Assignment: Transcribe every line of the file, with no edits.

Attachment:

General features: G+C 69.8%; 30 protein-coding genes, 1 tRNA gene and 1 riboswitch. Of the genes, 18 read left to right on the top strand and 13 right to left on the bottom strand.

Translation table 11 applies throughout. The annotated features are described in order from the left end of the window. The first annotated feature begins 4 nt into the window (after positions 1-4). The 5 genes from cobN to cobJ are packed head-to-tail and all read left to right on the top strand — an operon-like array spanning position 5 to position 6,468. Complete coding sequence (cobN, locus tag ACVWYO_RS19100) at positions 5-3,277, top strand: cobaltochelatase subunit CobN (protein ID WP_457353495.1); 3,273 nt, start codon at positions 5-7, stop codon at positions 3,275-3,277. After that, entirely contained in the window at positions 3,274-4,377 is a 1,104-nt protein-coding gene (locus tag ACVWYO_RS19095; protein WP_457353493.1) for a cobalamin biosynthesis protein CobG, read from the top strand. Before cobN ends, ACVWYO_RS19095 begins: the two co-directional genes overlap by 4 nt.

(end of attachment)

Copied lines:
General features: G+C 69.8%; 30 protein-coding genes, 1 tRNA gene and 1 riboswitch. Of the genes, 18 read left to right on the top strand and 13 right to left on the bottom strand.

Translation table 11 applies throughout. The annotated features are described in order from the left end of the window. The first annotated feature begins 4 nt into the window (after positions 1-4). The 5 genes from cobN to cobJ are packed head-to-tail and all read left to right on the top strand — an operon-like array spanning position 5 to position 6,468. Complete coding sequence (cobN, locus tag ACVWYO_RS19100) at positions 5-3,277, top strand: cobaltochelatase subunit CobN (protein ID WP_457353495.1); 3,273 nt, start codon at positions 5-7, stop codon at positions 3,275-3,277. After that, entirely contained in the window at positions 3,274-4,377 is a 1,104-nt protein-coding gene (locus tag ACVWYO_RS19095; protein WP_457353493.1) for a cobalamin biosynthesis protein CobG, read from the top strand. Before cobN ends, ACVWYO_RS19095 begins: the two co-directional genes overlap by 4 nt.